While traditional media approaches do work, they are costly for many startups. However, it’s not something they should completely write off and disregard. 

Providing education for your target audience can be an impactful and relatively low-cost alternative to traditional advertising. What’s more, if done correctly, this approach can see businesses generate a dedicated base of brand ambassadors among their existing customers - and the power to influence an even wider audience of prospective customers. 

Understand your customer - not the market

A mistake I see frequently is the confusion of ‘market’ and ‘customer’. It’s more than just semantics - the ‘customer’ is an individual; an imperfect human who sometimes makes irrational choices. It’s exactly by working on individual customers that a company can begin to segment and conquer sections of the wider market.

For tech startups looking to communicate potentially complex ideas, or position themselves as a viable alternative to the status quo, successfully connecting with customers’ needs on an individual level is invaluable.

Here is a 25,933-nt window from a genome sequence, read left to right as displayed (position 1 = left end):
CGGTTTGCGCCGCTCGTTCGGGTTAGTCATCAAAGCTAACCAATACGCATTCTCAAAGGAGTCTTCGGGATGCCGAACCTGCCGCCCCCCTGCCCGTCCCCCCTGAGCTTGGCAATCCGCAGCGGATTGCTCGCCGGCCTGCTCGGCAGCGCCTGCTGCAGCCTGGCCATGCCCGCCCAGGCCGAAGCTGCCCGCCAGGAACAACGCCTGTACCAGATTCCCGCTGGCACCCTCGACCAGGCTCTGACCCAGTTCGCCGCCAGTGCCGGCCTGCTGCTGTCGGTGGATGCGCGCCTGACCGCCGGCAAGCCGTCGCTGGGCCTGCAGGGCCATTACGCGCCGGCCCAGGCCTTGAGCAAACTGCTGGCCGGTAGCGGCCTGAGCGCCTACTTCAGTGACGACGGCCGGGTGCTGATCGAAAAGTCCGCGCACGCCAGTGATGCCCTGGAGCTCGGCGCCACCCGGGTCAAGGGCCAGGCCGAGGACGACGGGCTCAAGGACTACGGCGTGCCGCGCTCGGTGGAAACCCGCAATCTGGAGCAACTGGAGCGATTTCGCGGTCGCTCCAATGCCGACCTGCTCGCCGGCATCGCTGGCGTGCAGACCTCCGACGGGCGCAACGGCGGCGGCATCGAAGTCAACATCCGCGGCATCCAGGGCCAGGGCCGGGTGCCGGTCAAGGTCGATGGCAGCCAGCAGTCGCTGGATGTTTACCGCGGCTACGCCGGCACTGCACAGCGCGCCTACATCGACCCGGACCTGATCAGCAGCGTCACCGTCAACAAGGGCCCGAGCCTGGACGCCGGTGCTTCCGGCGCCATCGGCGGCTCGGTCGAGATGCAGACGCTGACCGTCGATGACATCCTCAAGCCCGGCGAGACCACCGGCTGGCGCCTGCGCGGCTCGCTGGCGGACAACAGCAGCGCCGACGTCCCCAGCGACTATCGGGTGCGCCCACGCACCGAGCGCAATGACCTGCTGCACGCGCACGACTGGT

Businesses need to work on understanding the mindset of the customer and how they engage with their products or services. Tools like user experience labs are helpful in this way, but however you approach it, understanding the rate at which your target market is moving is crucial to the success of a product - particularly in regulation-laden, slow purchasing cycle-bearing markets such as healthcare and education. 

Can customers, and subsequently the market, transition at speed, or do you need to consider a prolonged, integrated process to really create customer buy-in?

Education is key 

People are more likely to trust technology if it personally benefits them, but thanks to scandals like Cambridge Analytica, customer trust in technology is at an all-time low. This means that tech companies can find it difficult to actually connect with customers on an individual level. 

It’s never been more important for tech businesses to focus not just on their product or service, but how their technology will impact their customer. Humans are creatures of habit, however, and with an added mistrust of technology, education is essential for customer buy-in. 

Although not a tech company, Colgate is a great example of integrating education into a product offer. In fact, their homepage dedicates a very limited amount of space to the three things they sell - toothpaste, toothbrushes, and mouthwash - but reads more like a dental advice website.